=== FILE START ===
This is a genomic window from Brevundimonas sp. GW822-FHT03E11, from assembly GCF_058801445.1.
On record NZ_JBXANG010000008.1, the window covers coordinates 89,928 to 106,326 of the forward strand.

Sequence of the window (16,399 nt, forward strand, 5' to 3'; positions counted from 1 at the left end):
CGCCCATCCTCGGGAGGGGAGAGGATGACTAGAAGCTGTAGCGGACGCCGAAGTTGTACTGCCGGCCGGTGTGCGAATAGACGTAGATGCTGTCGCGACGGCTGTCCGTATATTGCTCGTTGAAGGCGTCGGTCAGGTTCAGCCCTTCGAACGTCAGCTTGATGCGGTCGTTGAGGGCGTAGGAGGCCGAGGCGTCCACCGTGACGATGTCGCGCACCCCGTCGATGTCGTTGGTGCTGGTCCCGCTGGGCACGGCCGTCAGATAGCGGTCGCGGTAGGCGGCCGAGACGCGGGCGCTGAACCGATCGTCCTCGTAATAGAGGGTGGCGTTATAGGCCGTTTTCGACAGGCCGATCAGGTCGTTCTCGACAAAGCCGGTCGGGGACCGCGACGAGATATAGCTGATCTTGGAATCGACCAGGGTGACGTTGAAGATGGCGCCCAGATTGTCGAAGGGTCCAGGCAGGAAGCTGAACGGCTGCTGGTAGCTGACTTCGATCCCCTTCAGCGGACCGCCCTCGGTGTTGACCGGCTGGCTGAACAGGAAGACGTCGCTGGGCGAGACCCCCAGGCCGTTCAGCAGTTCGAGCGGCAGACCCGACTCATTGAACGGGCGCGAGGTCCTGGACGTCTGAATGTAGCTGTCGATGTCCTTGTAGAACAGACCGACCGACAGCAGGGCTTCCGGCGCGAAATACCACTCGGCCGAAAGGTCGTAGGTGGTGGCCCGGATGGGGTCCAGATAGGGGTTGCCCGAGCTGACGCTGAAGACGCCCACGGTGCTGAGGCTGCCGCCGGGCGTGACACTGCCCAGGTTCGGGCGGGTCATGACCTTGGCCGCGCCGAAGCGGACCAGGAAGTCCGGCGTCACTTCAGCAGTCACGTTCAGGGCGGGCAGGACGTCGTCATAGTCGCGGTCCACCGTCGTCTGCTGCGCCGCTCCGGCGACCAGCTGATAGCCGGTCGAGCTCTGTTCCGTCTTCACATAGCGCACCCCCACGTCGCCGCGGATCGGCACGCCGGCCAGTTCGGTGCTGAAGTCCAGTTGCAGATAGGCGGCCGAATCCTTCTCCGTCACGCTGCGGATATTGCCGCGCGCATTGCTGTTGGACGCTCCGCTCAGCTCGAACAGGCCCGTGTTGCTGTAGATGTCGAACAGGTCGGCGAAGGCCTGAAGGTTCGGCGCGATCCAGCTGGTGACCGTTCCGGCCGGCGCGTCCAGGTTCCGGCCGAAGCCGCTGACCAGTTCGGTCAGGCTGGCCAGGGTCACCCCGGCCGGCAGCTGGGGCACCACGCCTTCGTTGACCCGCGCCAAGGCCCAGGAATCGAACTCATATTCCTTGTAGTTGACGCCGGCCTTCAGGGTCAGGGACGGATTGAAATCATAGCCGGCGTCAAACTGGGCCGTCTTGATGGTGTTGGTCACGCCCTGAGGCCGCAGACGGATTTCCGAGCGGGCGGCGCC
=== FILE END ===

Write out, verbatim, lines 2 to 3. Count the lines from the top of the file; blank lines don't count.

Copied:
On record NZ_JBXANG010000008.1, the window covers coordinates 89,928 to 106,326 of the forward strand.

Sequence of the window (16,399 nt, forward strand, 5' to 3'; positions counted from 1 at the left end):